Once all the bricks are set up, pour the sand over the bricks and brush the sand on them until it fills all the spaces between them.
Then use the rubber mallet again to pack down the sand.
Then pour sand again as many times as it needs until the top layer of the sand is equal to the faces of the bricks.
Brick Garden Edging Ideas
Now that you know how to install bricks in your garden and everything else about brick edging, here are some brick garden edging ideas to explore in your yard.
Those ideas range from classic garden edging to creative and innovative brick edging ideas!
Flower Bed with Brick Border
Brick borders for flowers and garden beds are one of the classiest looks you can do in your garden.
The natural color of landscaping bricks against the flowers and greenery is a stunning look!
Brick Short Wall
This is a cool look around for raised beds. The walls have rustic energy that can add a lot to the character of your garden.
Linked Bricks for Soft Edging
This linked style uses thinner bricks linked together one after the other for a curving, sleek look.
They look best with rounded beds!
Mock Slanted Brick
Decorative mock slanted bricks are a really good alternative to regular bricks.
The aspect that makes them stand out is the high incline. Making them perfect for a raised garden bed with mulch and/or stone.
But mock slanted bricks are also a worthy investment in quality. They are more resistant to wear and tear over the years.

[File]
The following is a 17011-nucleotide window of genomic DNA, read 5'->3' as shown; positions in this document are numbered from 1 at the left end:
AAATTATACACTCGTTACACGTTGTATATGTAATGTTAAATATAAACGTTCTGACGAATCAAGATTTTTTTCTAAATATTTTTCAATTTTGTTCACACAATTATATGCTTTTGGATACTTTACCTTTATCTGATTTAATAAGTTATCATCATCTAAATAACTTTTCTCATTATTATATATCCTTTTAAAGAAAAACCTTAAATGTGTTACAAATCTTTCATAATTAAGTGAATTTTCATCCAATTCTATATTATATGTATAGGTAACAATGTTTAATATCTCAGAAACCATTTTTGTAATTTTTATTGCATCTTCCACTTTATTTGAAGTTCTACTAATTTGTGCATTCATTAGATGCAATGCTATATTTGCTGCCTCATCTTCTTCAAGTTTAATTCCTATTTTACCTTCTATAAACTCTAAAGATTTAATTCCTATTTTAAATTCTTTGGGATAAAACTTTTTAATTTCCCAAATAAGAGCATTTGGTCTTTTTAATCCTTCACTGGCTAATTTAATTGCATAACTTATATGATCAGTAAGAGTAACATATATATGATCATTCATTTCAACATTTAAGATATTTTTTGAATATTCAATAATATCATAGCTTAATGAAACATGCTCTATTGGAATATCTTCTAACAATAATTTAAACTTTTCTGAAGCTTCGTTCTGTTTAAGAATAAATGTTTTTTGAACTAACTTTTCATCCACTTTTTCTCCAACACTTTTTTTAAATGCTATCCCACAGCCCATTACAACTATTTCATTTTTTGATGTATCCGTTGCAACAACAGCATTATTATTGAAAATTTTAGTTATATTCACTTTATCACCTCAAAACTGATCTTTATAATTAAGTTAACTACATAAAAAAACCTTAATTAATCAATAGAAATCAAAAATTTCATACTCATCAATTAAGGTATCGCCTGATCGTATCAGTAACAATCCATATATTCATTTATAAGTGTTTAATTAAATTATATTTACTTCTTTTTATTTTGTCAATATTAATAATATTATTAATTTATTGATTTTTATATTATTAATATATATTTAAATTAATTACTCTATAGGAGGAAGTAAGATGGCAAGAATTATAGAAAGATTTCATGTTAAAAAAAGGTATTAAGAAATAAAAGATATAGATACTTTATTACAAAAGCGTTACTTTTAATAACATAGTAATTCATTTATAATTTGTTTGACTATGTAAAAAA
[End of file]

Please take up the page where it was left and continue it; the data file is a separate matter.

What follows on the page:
Different Colors Bricks
Different colors of bricks for the same edge can create a very visually interesting and beautiful result.
You can play around with this in many ways. You can alternate between the bricks, or create different layers.
Leaning bricks for edging is a playful twist on traditional bricks.
You'd use them the same way to edge the lawn, border, or plant beds. Instead of laying them side by side, you lean the bricks against each other, creating a nagging line.
Curb Style Bricks
Whether using traditional bricks or smooth curb bricks, this design can be achieved either way. It depends on your aesthetic preferences. The edge should be wide and high and done on two levels.
The reason brick edging is one of the best out there is that it neatly ties between function and aesthetics. This is definitely what you want in your landscape design, and exactly what shrubhub.com offers you without a doubt. From the comfort of your home, talk to one of our experienced designers to reach the landscape design and edging of your dreams.